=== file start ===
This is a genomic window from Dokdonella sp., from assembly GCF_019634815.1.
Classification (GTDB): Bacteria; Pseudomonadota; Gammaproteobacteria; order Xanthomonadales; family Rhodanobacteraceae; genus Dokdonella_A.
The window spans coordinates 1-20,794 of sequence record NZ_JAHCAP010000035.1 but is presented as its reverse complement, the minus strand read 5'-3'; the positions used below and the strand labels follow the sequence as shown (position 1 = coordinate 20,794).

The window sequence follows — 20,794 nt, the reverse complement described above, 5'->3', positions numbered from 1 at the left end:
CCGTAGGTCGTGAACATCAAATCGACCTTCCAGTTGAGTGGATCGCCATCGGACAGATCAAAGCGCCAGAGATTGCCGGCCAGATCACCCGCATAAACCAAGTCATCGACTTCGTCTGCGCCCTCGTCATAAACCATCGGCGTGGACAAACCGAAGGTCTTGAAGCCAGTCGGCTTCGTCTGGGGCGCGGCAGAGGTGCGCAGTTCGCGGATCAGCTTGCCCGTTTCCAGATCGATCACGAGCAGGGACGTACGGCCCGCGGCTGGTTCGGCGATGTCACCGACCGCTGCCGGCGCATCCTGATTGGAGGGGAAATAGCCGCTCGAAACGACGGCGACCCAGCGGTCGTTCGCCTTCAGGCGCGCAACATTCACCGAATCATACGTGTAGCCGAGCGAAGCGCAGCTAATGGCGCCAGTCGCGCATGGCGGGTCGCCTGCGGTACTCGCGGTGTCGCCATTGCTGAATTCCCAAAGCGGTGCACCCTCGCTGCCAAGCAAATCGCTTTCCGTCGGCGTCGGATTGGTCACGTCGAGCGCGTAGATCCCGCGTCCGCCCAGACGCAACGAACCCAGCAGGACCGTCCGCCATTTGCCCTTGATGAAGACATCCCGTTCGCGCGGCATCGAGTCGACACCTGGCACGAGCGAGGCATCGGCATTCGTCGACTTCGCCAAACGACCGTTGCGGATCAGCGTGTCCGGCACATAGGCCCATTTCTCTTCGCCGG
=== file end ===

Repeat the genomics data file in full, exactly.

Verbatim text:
This is a genomic window from Dokdonella sp., from assembly GCF_019634815.1.
Classification (GTDB): Bacteria; Pseudomonadota; Gammaproteobacteria; order Xanthomonadales; family Rhodanobacteraceae; genus Dokdonella_A.
The window spans coordinates 1-20,794 of sequence record NZ_JAHCAP010000035.1 but is presented as its reverse complement, the minus strand read 5'-3'; the positions used below and the strand labels follow the sequence as shown (position 1 = coordinate 20,794).

The window sequence follows — 20,794 nt, the reverse complement described above, 5'->3', positions numbered from 1 at the left end:
CCGTAGGTCGTGAACATCAAATCGACCTTCCAGTTGAGTGGATCGCCATCGGACAGATCAAAGCGCCAGAGATTGCCGGCCAGATCACCCGCATAAACCAAGTCATCGACTTCGTCTGCGCCCTCGTCATAAACCATCGGCGTGGACAAACCGAAGGTCTTGAAGCCAGTCGGCTTCGTCTGGGGCGCGGCAGAGGTGCGCAGTTCGCGGATCAGCTTGCCCGTTTCCAGATCGATCACGAGCAGGGACGTACGGCCCGCGGCTGGTTCGGCGATGTCACCGACCGCTGCCGGCGCATCCTGATTGGAGGGGAAATAGCCGCTCGAAACGACGGCGACCCAGCGGTCGTTCGCCTTCAGGCGCGCAACATTCACCGAATCATACGTGTAGCCGAGCGAAGCGCAGCTAATGGCGCCAGTCGCGCATGGCGGGTCGCCTGCGGTACTCGCGGTGTCGCCATTGCTGAATTCCCAAAGCGGTGCACCCTCGCTGCCAAGCAAATCGCTTTCCGTCGGCGTCGGATTGGTCACGTCGAGCGCGTAGATCCCGCGTCCGCCCAGACGCAACGAACCCAGCAGGACCGTCCGCCATTTGCCCTTGATGAAGACATCCCGTTCGCGCGGCATCGAGTCGACACCTGGCACGAGCGAGGCATCGGCATTCGTCGACTTCGCCAAACGACCGTTGCGGATCAGCGTGTCCGGCACATAGGCCCATTTCTCTTCGCCGG